June 21, 2001
The second half of Leg 1 on the NOAA Ship Henry B. Bigelow has gone fairly smoothly for the acoustics team, with our hydrophone array functioning well now. Despite the weather and high sea states that have made conditions difficult for the visual observers, we were able to make 78 hours of acoustic recordings since our last update on 11 June.
We had more than 90 acoustic detections of marine mammals during this time. Particularly exciting were the first recordings we’ve made of two species: short-snouted spinner dolphins (Stenella clymene) and rough-toothed dolphins (Steno bredanensis). These are not seen or recorded very often by anyone, but of these groups approached our vessel and vocalized when no other species were in the area, so we can be confident that what we saw is what we heard.
In addition, we’ve had many more detections of the commonly encountered species, and we are having fun trying to identify them by their whistles and clicks before the visual team calls down on the radio with a species identification. We are getting better at it, at least for the species with distinctive vocalizations. For example, pilot whales are recognizable by their short, chirpy whistles, and common dolphins by the sheer volume of whistles heard, since they are extremely vocal and are often encountered in large groups. It is always fun to get it right!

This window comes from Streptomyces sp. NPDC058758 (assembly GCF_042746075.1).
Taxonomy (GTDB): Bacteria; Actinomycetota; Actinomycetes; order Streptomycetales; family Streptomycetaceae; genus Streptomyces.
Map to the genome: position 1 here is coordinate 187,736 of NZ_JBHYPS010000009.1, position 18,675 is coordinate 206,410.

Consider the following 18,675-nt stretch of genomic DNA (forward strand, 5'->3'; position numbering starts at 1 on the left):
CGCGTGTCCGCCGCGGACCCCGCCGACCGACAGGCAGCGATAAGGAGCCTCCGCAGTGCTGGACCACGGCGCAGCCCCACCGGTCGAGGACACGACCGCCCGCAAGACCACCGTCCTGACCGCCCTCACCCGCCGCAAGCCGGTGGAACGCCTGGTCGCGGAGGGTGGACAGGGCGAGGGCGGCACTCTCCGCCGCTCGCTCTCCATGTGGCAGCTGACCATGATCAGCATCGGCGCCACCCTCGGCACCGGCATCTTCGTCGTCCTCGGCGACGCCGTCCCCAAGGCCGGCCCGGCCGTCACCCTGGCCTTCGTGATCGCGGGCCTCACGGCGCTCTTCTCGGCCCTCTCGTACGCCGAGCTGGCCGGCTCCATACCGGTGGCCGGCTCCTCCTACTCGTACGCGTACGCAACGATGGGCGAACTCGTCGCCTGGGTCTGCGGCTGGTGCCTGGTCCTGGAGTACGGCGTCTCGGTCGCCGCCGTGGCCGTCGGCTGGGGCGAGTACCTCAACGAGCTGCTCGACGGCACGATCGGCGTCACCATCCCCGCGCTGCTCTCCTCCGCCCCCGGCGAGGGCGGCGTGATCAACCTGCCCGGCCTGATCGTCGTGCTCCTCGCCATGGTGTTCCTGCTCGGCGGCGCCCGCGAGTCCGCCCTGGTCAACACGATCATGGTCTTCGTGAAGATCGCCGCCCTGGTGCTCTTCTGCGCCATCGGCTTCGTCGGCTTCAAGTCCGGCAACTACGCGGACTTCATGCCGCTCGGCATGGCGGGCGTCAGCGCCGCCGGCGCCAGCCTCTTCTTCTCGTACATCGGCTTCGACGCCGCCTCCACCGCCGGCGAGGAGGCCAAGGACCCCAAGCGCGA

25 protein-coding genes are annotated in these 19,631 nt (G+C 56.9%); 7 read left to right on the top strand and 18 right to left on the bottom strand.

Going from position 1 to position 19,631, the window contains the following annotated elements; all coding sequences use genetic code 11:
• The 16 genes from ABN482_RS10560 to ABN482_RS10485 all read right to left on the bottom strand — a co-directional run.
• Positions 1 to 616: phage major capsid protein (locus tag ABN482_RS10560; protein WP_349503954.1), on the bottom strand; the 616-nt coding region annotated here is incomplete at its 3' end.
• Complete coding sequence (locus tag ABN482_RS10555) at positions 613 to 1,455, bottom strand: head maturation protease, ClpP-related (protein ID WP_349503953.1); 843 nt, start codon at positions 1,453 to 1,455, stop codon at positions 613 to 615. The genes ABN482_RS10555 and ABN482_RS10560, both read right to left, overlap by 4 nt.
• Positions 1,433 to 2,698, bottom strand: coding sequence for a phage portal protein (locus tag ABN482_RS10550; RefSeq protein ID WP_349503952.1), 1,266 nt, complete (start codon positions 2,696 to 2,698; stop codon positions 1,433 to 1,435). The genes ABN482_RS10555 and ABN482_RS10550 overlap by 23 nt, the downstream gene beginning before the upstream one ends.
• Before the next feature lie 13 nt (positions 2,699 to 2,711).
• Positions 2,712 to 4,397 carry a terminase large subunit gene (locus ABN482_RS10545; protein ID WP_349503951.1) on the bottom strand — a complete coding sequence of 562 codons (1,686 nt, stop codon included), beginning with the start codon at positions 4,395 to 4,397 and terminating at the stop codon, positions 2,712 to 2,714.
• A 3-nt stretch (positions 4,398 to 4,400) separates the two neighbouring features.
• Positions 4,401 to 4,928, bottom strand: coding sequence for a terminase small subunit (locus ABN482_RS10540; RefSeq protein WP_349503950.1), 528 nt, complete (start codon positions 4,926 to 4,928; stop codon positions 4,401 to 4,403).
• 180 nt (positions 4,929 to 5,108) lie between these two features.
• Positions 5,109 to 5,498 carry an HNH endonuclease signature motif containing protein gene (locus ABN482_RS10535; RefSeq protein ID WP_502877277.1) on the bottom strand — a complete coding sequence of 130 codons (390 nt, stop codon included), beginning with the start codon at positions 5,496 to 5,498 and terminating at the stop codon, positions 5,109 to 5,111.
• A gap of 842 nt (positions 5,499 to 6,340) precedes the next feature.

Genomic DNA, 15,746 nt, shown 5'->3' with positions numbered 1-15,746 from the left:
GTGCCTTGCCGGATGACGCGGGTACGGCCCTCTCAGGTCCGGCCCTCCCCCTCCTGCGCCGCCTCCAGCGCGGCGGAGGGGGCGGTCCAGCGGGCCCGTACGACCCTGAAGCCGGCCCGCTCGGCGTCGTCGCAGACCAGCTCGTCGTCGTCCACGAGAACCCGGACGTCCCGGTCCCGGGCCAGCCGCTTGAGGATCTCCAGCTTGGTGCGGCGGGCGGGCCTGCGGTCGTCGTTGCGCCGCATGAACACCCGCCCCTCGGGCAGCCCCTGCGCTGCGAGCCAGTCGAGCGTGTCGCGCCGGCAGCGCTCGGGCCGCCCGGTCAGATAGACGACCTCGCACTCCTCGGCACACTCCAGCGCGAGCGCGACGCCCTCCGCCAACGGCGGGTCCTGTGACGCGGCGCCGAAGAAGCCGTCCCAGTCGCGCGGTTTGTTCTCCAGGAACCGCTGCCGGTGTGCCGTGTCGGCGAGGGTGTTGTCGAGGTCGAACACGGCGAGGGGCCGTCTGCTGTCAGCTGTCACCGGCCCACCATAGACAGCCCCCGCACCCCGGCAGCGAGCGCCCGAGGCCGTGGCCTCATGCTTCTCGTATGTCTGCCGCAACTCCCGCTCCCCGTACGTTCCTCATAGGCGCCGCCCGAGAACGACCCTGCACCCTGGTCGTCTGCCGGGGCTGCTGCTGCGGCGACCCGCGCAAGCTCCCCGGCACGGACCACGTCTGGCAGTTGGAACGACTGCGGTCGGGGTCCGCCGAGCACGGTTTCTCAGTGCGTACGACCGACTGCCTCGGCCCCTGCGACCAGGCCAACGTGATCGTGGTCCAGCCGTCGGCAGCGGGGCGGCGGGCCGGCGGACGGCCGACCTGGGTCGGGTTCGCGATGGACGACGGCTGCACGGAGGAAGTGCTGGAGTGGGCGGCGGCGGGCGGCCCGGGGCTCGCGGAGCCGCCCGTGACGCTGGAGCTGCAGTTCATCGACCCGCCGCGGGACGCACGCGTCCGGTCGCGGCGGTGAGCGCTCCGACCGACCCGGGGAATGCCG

Despite our hydrophone array issues at the beginning of the cruise, we have had a successful leg overall, and collected some great data. That’s all from the Leg 1 acoustics team (Joy Stanistreet, Robert Valtierra, and Cara Hotchkin). We wish the next team good luck, calm seas, no hydrophone problems, and lots of animals to listen to!